Vodafone New Zealand has sold the passive tower assets of its mobile network to private equity firms Northleaf Capital and InfraRed Capital Partners, with its existing part-owner Infratil taking a stake in a new business entity set up to manage the sites.
The deal is worth $1.7 billion, and covers 1484 towers wholly owned by Vodafone.
Under the deal, Northleaf and InfraRed will each own 40 per cent of the newly form TowerCo, with Infratil, which together with Brookfield Asset Management owns Vodafone NZ, taking a 20 per cent stake.
InfraRed has offices in London, New York, Sydney and Seoul, and manages US$12 billion worth of funds.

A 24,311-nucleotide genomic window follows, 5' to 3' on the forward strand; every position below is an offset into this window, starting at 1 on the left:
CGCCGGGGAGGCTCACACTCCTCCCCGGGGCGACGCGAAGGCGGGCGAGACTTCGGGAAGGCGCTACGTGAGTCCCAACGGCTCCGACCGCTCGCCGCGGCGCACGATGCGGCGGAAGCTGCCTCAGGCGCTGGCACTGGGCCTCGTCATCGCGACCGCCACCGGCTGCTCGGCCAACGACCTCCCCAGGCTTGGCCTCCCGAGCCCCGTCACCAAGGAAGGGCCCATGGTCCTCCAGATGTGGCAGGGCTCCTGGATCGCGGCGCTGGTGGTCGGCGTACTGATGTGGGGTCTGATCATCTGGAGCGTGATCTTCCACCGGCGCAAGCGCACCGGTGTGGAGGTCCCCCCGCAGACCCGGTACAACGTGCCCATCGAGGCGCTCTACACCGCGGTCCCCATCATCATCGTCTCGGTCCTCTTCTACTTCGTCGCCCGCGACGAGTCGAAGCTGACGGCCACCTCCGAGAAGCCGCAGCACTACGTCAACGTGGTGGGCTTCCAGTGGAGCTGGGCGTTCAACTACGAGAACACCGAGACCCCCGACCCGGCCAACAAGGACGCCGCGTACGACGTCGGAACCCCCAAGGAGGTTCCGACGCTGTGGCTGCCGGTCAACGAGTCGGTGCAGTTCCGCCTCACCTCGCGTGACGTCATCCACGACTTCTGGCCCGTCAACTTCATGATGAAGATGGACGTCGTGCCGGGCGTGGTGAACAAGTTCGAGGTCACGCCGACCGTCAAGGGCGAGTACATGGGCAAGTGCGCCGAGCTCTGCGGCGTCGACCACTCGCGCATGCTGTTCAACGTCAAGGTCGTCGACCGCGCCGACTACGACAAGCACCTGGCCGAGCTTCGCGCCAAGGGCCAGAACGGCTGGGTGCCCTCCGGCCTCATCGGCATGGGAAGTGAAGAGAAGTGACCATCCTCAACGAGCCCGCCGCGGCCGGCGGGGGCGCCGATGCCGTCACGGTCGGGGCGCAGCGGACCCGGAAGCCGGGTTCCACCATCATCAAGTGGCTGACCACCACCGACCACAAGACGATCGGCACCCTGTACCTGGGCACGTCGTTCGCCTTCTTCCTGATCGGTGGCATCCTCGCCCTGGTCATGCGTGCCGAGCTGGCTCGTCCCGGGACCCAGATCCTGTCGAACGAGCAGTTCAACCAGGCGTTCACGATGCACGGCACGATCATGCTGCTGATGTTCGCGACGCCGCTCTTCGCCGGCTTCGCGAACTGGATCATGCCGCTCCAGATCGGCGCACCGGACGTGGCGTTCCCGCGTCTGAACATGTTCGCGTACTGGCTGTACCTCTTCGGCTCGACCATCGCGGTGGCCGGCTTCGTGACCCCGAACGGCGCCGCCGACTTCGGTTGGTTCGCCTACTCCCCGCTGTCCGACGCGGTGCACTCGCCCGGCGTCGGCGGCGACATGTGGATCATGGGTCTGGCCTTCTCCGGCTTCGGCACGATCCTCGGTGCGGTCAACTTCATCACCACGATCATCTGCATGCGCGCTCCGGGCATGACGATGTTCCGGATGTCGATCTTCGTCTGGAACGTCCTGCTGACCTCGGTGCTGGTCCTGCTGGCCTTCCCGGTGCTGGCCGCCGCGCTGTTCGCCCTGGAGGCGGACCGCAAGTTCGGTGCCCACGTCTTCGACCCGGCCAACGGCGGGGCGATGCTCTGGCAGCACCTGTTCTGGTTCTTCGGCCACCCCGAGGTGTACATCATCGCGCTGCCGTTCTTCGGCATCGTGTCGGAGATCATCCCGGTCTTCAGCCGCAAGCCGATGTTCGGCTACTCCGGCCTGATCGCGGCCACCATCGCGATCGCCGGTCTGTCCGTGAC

The investor has recently bought fibre broadband providers in smaller sized deals.
UK and North America-based Northleaf Capital manages US$20 billion in funds.
Vodafone's sale of the towers, which does not include radio access network equipment and spectrum rights, follows telco incumbent Spark last week selling 70 per cent of the passive assets of its cellular sites, for $900 million.
The telco said it will take out a 20-year lease from the new TowerCo for access to existing and new towers, with the right to extend.
TowerCo has committed to building a further 390 cellular sites over the next decade.
The transaction estimates earnings for the new TowerCo at $50.3 million for the 2023 financial year.
Expected to be completed in the fourth quarter of this year, the deal is subject to approval from the government's Overseas Investment office.
Vodafone said the deal is contingent on the "completion of certain reorganisation steps" but did not specify what those are.